I also think – this is a Leon Wieseltier line that stuck with me – he said “I think we have no right to overthrow the customs that have made it all the way to us.” That idea that something is required of us is something that resonated for me. It felt like a gauntlet thrown down that I wanted to take up.
How did you decide to write about this experience?
I function both as a reporter and as a seeker. Also, I’ll be honest, I really like talking to rabbis. They are required to constantly do one thing over and over again, which is to make the ancient relevant. As a reporter I enjoy that kind of inquiry and dialogue, but I also as a person want to be challenged. This series and then the book allowed both things to happen.
It’s been a year and a half since your last outing as “The Wondering Jew.” How has your observance of Judaism – and your observation of it – changed since then?
I would say the majority of the holidays that I practice are still kind of the top ten. Or the top six. But they have been deepened, altered, kind of turned; the Talmud says turn it and turn it again, for everything is in it. Suddenly they became different holidays to me. That is really what this year has left.
In terms of what’s new, something like Elul was really a revelation for me to do, and it is something I have done since in different iterations, and it has wholly changed the experience for me of Rosh Hashanah and Yom Kippur. Simchat Torah: The exuberance of that holiday, and the democracy of it as well, the idea that everyone is entitled to this book, it’s your dance partner in a very raucous room, that is something I want to maintain. Shavuot, the all-nighter of study, that is something I think will stay with me as a practice.
What was most surprising to you, as you conducted this experiment?
I don’t necessarily think Judaism is as welcoming as people say it is to the learner. I go to these Jewish conferences and I hear people bemoaning Jewish engagement, but the people who are worrying about that are not on the outside, they already get it, they already love it, they’ve made that decision. I’m further in then I think the average Jew in America, for sure, and I feel if I hadn’t been wearing my reporter’s hat sometimes I would have had a hard time walking into some places and feeling at ease.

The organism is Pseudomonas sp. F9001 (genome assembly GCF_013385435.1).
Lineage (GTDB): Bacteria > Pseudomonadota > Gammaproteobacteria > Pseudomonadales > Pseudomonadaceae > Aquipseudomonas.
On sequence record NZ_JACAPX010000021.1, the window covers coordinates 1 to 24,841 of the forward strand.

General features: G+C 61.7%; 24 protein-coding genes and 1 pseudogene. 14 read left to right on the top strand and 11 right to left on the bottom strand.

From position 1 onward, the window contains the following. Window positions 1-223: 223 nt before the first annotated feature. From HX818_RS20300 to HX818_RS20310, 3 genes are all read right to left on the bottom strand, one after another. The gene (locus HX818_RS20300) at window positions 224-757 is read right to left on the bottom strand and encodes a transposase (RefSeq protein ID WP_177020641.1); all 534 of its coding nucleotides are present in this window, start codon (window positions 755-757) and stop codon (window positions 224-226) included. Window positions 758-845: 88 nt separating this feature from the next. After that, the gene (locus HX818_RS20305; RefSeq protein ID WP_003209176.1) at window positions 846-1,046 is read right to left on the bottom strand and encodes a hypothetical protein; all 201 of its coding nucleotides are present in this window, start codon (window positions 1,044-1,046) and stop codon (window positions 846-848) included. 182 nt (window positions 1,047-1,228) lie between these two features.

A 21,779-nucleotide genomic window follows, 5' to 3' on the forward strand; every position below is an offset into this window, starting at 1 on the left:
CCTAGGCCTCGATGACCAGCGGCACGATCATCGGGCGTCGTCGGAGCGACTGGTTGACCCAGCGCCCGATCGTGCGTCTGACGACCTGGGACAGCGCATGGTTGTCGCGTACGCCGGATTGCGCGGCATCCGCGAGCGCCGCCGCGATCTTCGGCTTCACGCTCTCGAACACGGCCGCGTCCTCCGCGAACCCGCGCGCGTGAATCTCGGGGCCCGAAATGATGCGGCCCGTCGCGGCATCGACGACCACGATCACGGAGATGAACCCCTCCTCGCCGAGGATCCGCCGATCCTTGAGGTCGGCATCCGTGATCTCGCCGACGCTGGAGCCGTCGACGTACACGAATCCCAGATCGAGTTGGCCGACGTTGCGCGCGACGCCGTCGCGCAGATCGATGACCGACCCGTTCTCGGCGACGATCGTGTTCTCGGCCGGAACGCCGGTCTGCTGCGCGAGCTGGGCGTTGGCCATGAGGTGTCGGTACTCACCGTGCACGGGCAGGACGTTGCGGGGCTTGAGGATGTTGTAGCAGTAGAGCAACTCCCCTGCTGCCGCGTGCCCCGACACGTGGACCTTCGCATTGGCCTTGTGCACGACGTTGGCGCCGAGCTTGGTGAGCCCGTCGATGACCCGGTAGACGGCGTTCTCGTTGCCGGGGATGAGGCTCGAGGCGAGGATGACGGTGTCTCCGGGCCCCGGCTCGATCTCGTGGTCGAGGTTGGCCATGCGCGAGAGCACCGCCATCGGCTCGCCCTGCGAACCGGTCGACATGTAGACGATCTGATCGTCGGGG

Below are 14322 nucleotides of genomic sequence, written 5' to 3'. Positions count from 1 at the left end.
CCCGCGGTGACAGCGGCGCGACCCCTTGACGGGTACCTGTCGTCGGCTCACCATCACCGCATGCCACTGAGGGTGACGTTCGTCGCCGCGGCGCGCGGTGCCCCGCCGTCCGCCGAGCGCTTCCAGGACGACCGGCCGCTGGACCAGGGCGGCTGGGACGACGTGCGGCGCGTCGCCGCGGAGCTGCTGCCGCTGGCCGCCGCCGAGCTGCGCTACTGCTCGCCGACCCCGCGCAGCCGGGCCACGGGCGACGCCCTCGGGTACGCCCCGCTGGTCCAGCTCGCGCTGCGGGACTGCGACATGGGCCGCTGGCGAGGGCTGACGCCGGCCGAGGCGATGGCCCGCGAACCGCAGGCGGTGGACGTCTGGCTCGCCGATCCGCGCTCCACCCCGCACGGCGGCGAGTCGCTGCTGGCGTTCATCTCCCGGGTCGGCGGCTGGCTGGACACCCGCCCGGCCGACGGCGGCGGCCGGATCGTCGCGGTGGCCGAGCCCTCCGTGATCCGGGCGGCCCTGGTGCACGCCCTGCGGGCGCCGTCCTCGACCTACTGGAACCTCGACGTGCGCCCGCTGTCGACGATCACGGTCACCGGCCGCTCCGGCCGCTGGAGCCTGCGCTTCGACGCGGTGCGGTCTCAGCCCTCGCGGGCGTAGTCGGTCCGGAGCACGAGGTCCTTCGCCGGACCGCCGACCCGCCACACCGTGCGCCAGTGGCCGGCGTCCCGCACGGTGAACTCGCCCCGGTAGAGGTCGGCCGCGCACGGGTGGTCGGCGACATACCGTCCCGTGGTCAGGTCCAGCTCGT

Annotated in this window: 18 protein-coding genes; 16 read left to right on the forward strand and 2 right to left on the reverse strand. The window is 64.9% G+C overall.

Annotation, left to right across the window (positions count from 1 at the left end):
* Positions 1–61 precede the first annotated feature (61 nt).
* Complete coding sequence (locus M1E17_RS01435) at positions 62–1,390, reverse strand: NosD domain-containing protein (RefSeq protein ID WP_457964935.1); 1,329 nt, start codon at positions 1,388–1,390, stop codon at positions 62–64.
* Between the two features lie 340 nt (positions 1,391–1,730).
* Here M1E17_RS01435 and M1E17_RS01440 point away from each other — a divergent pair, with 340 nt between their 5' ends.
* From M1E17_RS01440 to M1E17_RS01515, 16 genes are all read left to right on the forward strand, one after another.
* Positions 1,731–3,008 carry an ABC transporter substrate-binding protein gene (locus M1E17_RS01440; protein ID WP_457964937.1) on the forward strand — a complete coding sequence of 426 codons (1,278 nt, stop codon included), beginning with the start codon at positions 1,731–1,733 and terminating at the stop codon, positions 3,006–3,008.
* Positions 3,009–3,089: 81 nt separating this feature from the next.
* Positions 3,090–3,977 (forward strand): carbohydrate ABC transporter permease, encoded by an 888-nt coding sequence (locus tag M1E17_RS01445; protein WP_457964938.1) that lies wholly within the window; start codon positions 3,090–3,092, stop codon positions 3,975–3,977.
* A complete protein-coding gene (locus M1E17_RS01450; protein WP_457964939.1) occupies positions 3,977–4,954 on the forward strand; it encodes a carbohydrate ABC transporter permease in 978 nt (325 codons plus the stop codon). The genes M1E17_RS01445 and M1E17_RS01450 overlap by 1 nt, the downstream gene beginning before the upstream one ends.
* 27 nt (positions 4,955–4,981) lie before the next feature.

I think it’s something kind of deeper and more structural, which is a hard thing to change, which is that the knowers are happy and the newbies are in a harder place than the knowers realize. I don’t know how to fix it. Maybe it shouldn’t be fixed. You go in as a rookie, you become part of the team. But there are teams. It’s not just one melting pot of Jews.
The [other] thing I would want to emphasize was the number of my teachers in this book was extraordinary and generous. Nobody said no. That contradicts exactly what I just said. It’s extraordinarily welcoming in that sense.
Much of your in-person research for this book relied on mobility, both in New York, where you frequently moved between synagogues, and in other states. How do you think its lessons might apply to Jews striving for a new level of understanding who live in areas with fewer options for exploring the religion?
One of the things people don’t realize is so many of these things are online and are open. Without being evangelical about this, try one holiday that you haven’t done before: Maybe I’ll go for Yom HaShoah and Google whether anyone’s meeting with a survivor or reading the names. That’s an example of a holiday where there isn’t synagogue ritual, and in a way that makes it more open to all. Things like that – it sounds so basic – go online and find yourself a Hanukkah menorah lighting.